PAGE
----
Lithium-ion batteries are commonly used in e-mobility devices and other electronics to leverage their high power-to-size ratio. However, potential hazards exist for users of these devices if the batteries and/or their charging or electrical systems are damaged or malfunctioning. These hazards can result in fire, electric shock or explosion, which all pose a serious risk of injury or death. UL Standards & Engagement publishes safety standards for various e-mobility devices which help to address these hazards and risks by establishing tests and requirements designed to assure safe operation in typical operating conditions.
The charging system of e-bikes and other e-mobility devices is highly sophisticated and includes safeguards to prevent overcharging and other failures. Our standards for e-mobility devices cover the batteries and electrical systems across a variety of vehicle types – from hoverboards to electric cars – with specific requirements tailored to each of the devices.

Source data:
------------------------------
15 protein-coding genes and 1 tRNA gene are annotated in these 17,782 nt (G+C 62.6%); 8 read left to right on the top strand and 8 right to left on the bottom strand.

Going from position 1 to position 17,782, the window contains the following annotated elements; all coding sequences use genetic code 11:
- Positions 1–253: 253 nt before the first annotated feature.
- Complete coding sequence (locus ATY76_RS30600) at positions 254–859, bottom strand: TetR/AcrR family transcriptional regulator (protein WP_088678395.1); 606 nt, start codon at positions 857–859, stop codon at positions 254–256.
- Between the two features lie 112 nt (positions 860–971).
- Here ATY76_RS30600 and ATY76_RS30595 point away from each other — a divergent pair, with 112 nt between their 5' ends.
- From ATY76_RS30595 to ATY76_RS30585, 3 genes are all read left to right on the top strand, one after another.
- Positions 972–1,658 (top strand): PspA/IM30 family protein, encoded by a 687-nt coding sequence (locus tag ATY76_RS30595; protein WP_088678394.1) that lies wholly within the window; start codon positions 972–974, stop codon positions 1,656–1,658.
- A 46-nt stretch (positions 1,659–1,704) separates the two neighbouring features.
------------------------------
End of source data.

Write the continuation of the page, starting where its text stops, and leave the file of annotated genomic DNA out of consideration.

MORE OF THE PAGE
- UL 2054, Household and Commercial Batteries
- UL 2272, Electrical Systems for Personal E-Mobility Devices
- UL 2849, Electrical Systems for eBikes
- UL 2850, Outline of Investigation for Electrical Systems for Electric Scooters and Motorcycles*
- UL 2271, Batteries for Use in Light Electric Vehicle (LEV) Applications
- UL 2580, Batteries for Use in Electric Vehicles
These standards are recognized by regulatory bodies for helping to keep people safe and mitigate risks and hazards. In December 2022, the U.S. Consumer Product Safety Commission (CPSC) issued a letter to micromobility device manufacturers, distributors, and others in the supply chain calling on them to comply with UL 2272 and UL 2849 or face possible regulatory action.